Indian Airport Terminal First to Achieve LEED Gold Certification

April 05, 2011 / William Thomson, Green Homes Expert

India’s Indira Gandhi International Airport Terminal 3 has achieved gold certification from the Leadership in Energy and Environmental Design New Construction, the first recognition awarded to an airport terminal building.

Indian Airport Terminal First to Achieve LEED Gold Certification

The award was given to recognize the airport terminal’s eco-friendly features such as sustainability, water efficiency, energy and atmosphere, material and resources, indoor environmental quality and innovation in design, much like that of the San Francisco International Airport which has also been awarded LEED gold certification.

The airport will reopen its terminal 2 next week after having been closed in 2000. The more than $380 million renovation of the airport terminal started in 2008 through the partnership between Gensler and Turner Construction.

The Indian Green Building Congress (IGBC), the Indian chapter of US Green Building Council which sets the standard for all green buildings around the globe, has bestowed the gold certification.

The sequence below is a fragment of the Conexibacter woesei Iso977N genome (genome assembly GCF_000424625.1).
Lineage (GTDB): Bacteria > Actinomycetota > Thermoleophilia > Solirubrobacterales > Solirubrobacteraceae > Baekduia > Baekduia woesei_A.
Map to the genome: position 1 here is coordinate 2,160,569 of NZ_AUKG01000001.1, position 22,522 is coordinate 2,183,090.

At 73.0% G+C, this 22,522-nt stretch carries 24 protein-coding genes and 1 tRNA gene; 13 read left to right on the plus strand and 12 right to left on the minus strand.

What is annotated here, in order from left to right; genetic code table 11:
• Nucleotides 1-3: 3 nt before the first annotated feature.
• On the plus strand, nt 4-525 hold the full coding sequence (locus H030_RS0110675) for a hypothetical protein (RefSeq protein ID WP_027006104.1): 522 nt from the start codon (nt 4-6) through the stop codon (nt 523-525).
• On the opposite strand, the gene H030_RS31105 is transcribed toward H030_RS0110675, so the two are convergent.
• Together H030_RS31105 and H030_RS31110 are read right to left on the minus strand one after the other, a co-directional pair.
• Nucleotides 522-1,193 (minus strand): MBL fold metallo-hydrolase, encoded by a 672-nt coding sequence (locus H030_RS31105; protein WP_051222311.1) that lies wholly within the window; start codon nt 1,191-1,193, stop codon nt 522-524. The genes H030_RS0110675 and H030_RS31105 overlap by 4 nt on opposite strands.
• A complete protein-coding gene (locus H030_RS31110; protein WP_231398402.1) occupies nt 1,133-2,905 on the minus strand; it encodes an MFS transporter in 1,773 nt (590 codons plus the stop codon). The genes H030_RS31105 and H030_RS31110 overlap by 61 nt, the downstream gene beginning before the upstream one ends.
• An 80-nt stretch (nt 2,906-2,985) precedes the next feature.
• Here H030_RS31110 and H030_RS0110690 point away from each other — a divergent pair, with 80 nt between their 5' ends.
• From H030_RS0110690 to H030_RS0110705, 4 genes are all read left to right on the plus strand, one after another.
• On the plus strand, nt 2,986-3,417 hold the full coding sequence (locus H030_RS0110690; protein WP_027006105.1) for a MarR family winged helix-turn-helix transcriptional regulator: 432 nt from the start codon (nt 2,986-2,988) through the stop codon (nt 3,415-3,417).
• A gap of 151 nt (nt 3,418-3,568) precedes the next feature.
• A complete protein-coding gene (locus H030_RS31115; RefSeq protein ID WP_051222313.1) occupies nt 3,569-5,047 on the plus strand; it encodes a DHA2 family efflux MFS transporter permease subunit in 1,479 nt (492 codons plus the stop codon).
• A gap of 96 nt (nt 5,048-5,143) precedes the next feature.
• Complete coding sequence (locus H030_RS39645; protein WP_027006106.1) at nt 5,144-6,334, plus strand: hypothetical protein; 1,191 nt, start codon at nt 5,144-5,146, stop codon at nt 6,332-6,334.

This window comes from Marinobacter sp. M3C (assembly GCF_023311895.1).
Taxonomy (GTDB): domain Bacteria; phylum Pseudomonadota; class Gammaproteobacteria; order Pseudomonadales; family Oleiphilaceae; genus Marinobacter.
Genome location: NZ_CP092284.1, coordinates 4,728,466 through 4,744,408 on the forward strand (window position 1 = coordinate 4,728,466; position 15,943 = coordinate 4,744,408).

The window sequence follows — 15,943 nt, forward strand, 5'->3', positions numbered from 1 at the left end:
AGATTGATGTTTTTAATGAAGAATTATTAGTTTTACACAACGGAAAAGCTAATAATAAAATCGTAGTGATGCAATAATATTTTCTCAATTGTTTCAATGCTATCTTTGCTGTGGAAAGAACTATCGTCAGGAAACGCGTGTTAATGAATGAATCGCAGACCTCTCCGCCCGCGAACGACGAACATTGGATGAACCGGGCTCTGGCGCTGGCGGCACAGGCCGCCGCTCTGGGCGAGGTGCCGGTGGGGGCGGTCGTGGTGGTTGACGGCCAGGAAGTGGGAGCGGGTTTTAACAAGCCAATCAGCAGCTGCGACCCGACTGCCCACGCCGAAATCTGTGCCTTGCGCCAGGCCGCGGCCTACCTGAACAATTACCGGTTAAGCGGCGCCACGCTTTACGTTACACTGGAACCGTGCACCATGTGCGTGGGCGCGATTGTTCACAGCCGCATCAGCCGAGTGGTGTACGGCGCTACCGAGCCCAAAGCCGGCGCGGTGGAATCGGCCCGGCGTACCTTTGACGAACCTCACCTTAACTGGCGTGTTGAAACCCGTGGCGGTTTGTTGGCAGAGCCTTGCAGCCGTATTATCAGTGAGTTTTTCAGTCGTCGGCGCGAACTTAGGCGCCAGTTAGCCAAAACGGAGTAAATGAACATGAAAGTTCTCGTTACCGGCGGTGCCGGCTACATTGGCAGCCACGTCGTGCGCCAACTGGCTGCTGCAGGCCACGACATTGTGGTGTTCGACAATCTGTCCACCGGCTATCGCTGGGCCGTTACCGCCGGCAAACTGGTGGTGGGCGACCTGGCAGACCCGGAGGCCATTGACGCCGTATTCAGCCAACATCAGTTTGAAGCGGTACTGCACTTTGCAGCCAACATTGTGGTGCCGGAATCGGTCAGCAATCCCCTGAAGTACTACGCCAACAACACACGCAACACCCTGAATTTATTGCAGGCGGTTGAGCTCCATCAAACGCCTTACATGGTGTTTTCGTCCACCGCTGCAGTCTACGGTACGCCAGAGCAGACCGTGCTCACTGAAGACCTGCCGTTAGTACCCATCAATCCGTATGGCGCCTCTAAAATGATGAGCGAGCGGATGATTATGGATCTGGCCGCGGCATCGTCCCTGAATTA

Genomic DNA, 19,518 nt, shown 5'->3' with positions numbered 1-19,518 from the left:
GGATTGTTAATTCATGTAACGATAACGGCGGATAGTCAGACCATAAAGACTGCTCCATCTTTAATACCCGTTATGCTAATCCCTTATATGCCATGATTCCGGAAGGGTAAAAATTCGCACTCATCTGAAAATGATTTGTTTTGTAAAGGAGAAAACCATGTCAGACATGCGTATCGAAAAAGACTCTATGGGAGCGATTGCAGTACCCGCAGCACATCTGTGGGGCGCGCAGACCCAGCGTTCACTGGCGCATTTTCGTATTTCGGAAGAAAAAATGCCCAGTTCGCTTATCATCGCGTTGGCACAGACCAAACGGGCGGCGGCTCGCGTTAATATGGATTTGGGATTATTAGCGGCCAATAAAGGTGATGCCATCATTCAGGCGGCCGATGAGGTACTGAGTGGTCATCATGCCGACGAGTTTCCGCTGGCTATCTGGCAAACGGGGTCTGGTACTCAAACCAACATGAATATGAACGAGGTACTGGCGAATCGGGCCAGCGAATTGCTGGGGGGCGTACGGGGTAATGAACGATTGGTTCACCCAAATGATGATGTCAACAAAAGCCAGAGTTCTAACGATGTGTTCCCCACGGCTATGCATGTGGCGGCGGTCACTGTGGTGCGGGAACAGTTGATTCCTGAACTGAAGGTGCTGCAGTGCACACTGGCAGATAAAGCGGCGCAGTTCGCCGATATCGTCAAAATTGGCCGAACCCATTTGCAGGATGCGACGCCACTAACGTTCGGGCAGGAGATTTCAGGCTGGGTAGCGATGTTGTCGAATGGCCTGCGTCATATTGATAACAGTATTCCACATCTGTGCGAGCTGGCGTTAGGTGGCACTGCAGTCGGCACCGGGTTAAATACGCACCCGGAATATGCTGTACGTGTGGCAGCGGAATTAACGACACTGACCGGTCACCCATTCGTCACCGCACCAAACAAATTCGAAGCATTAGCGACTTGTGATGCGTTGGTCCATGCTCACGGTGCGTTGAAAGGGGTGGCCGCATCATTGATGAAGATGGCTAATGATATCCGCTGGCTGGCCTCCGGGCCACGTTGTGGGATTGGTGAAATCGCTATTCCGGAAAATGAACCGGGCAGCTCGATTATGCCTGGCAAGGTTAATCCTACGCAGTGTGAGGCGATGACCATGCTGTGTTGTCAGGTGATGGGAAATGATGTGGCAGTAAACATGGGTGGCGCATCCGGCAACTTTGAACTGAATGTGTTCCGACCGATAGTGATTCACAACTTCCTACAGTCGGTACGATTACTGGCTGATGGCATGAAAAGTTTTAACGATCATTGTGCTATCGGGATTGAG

I P Rao, CEO of Delhi International Airport Limited, said they appreciate the gold rating awarded to the airport terminal 3, acknowledging the fact that LEED NC is a certification body that assesses buildings worldwide for eco-friendliness.

Primary to the goals of the airport terminal’s design team was to achieve energy efficiency and improvement of environmental quality features, he added.

Of all the green features in the airport terminal, the rain water harvesting has been the greater focus.

The airport terminal’s water efficient landscaping uses no potable water but a supply from the Sewage Treatment Plant. It then treats and reuses the sewage.

Before constructing the airport terminal building itself, designers mounted erosion and sedimentation control to prevent the soil from being eroded by storm water.

“T3 is designed to be a national model for passenger-friendly and environmentally responsible airport facilities,” Rao said.

According to Rao, the number of water harvesting structures in the airport terminal rose from 50 in 2008 to 300 this year, a six times increase.

The IGBC requires that a building uses less water, optimizes energy efficiency, conserves natural resources, generates less waste and provides healthier spaces for occupants in contrast to the usual design.

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